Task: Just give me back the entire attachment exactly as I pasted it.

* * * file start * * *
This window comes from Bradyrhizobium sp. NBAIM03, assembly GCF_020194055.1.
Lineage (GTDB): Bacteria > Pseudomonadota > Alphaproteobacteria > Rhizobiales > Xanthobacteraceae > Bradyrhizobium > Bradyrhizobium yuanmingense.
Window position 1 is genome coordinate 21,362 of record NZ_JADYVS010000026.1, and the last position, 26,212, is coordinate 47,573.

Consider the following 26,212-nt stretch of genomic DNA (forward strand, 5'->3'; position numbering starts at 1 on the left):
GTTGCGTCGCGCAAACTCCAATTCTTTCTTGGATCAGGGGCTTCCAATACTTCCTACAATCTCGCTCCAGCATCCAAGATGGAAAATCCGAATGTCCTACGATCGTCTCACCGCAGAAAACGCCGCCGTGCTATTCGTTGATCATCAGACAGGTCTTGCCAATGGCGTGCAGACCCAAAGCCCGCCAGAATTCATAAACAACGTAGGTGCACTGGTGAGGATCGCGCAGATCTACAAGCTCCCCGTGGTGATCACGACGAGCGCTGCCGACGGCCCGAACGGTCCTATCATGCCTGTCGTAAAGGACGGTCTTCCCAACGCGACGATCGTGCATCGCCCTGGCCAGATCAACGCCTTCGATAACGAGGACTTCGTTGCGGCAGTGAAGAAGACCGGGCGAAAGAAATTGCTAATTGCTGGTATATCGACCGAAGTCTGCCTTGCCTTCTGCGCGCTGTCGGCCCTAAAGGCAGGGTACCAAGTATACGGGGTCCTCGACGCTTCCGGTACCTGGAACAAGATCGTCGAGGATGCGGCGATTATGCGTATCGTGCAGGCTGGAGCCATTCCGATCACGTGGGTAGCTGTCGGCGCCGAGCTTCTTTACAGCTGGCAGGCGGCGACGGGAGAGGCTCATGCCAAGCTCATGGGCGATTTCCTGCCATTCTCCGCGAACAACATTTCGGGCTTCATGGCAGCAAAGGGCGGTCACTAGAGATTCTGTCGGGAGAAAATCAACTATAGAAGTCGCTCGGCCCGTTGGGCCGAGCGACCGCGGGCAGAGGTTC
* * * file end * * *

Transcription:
This window comes from Bradyrhizobium sp. NBAIM03, assembly GCF_020194055.1.
Lineage (GTDB): Bacteria > Pseudomonadota > Alphaproteobacteria > Rhizobiales > Xanthobacteraceae > Bradyrhizobium > Bradyrhizobium yuanmingense.
Window position 1 is genome coordinate 21,362 of record NZ_JADYVS010000026.1, and the last position, 26,212, is coordinate 47,573.

Consider the following 26,212-nt stretch of genomic DNA (forward strand, 5'->3'; position numbering starts at 1 on the left):
GTTGCGTCGCGCAAACTCCAATTCTTTCTTGGATCAGGGGCTTCCAATACTTCCTACAATCTCGCTCCAGCATCCAAGATGGAAAATCCGAATGTCCTACGATCGTCTCACCGCAGAAAACGCCGCCGTGCTATTCGTTGATCATCAGACAGGTCTTGCCAATGGCGTGCAGACCCAAAGCCCGCCAGAATTCATAAACAACGTAGGTGCACTGGTGAGGATCGCGCAGATCTACAAGCTCCCCGTGGTGATCACGACGAGCGCTGCCGACGGCCCGAACGGTCCTATCATGCCTGTCGTAAAGGACGGTCTTCCCAACGCGACGATCGTGCATCGCCCTGGCCAGATCAACGCCTTCGATAACGAGGACTTCGTTGCGGCAGTGAAGAAGACCGGGCGAAAGAAATTGCTAATTGCTGGTATATCGACCGAAGTCTGCCTTGCCTTCTGCGCGCTGTCGGCCCTAAAGGCAGGGTACCAAGTATACGGGGTCCTCGACGCTTCCGGTACCTGGAACAAGATCGTCGAGGATGCGGCGATTATGCGTATCGTGCAGGCTGGAGCCATTCCGATCACGTGGGTAGCTGTCGGCGCCGAGCTTCTTTACAGCTGGCAGGCGGCGACGGGAGAGGCTCATGCCAAGCTCATGGGCGATTTCCTGCCATTCTCCGCGAACAACATTTCGGGCTTCATGGCAGCAAAGGGCGGTCACTAGAGATTCTGTCGGGAGAAAATCAACTATAGAAGTCGCTCGGCCCGTTGGGCCGAGCGACCGCGGGCAGAGGTTC